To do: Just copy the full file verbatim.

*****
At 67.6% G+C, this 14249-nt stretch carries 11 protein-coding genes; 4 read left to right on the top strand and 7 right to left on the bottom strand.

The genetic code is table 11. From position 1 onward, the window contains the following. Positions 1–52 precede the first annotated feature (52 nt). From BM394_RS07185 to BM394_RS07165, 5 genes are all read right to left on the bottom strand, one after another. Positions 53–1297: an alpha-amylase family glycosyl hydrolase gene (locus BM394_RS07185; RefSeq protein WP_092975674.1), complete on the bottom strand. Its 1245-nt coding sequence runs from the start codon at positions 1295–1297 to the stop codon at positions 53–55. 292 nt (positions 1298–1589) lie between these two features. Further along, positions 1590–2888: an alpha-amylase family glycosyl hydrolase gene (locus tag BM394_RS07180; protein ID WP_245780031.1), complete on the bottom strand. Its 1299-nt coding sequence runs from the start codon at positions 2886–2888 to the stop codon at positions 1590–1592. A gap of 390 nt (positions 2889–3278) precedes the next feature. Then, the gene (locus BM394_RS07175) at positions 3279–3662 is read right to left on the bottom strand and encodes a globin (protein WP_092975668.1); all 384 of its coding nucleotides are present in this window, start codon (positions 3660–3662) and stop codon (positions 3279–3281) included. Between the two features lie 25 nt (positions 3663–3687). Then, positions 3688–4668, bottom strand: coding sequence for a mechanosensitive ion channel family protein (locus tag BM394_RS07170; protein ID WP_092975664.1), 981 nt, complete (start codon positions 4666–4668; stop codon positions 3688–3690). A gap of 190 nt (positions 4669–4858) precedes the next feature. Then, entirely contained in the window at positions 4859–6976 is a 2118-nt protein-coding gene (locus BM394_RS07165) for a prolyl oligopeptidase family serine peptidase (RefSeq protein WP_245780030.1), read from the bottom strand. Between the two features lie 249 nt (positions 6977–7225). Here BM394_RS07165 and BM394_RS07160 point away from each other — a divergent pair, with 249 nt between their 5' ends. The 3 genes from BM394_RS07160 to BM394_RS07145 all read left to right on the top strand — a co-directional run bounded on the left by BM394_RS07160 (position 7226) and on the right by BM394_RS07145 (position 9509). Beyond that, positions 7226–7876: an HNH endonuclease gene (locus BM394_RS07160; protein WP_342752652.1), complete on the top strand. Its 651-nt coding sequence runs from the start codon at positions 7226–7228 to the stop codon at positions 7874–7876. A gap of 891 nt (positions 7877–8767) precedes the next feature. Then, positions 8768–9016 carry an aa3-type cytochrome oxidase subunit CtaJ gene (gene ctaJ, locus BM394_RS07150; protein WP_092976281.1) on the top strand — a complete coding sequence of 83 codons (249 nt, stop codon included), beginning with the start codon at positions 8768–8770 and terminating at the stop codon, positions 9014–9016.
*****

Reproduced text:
At 67.6% G+C, this 14249-nt stretch carries 11 protein-coding genes; 4 read left to right on the top strand and 7 right to left on the bottom strand.

The genetic code is table 11. From position 1 onward, the window contains the following. Positions 1–52 precede the first annotated feature (52 nt). From BM394_RS07185 to BM394_RS07165, 5 genes are all read right to left on the bottom strand, one after another. Positions 53–1297: an alpha-amylase family glycosyl hydrolase gene (locus BM394_RS07185; RefSeq protein WP_092975674.1), complete on the bottom strand. Its 1245-nt coding sequence runs from the start codon at positions 1295–1297 to the stop codon at positions 53–55. 292 nt (positions 1298–1589) lie between these two features. Further along, positions 1590–2888: an alpha-amylase family glycosyl hydrolase gene (locus tag BM394_RS07180; protein ID WP_245780031.1), complete on the bottom strand. Its 1299-nt coding sequence runs from the start codon at positions 2886–2888 to the stop codon at positions 1590–1592. A gap of 390 nt (positions 2889–3278) precedes the next feature. Then, the gene (locus BM394_RS07175) at positions 3279–3662 is read right to left on the bottom strand and encodes a globin (protein WP_092975668.1); all 384 of its coding nucleotides are present in this window, start codon (positions 3660–3662) and stop codon (positions 3279–3281) included. Between the two features lie 25 nt (positions 3663–3687). Then, positions 3688–4668, bottom strand: coding sequence for a mechanosensitive ion channel family protein (locus tag BM394_RS07170; protein ID WP_092975664.1), 981 nt, complete (start codon positions 4666–4668; stop codon positions 3688–3690). A gap of 190 nt (positions 4669–4858) precedes the next feature. Then, entirely contained in the window at positions 4859–6976 is a 2118-nt protein-coding gene (locus BM394_RS07165) for a prolyl oligopeptidase family serine peptidase (RefSeq protein WP_245780030.1), read from the bottom strand. Between the two features lie 249 nt (positions 6977–7225). Here BM394_RS07165 and BM394_RS07160 point away from each other — a divergent pair, with 249 nt between their 5' ends. The 3 genes from BM394_RS07160 to BM394_RS07145 all read left to right on the top strand — a co-directional run bounded on the left by BM394_RS07160 (position 7226) and on the right by BM394_RS07145 (position 9509). Beyond that, positions 7226–7876: an HNH endonuclease gene (locus BM394_RS07160; protein WP_342752652.1), complete on the top strand. Its 651-nt coding sequence runs from the start codon at positions 7226–7228 to the stop codon at positions 7874–7876. A gap of 891 nt (positions 7877–8767) precedes the next feature. Then, positions 8768–9016 carry an aa3-type cytochrome oxidase subunit CtaJ gene (gene ctaJ, locus BM394_RS07150; protein WP_092976281.1) on the top strand — a complete coding sequence of 83 codons (249 nt, stop codon included), beginning with the start codon at positions 8768–8770 and terminating at the stop codon, positions 9014–9016.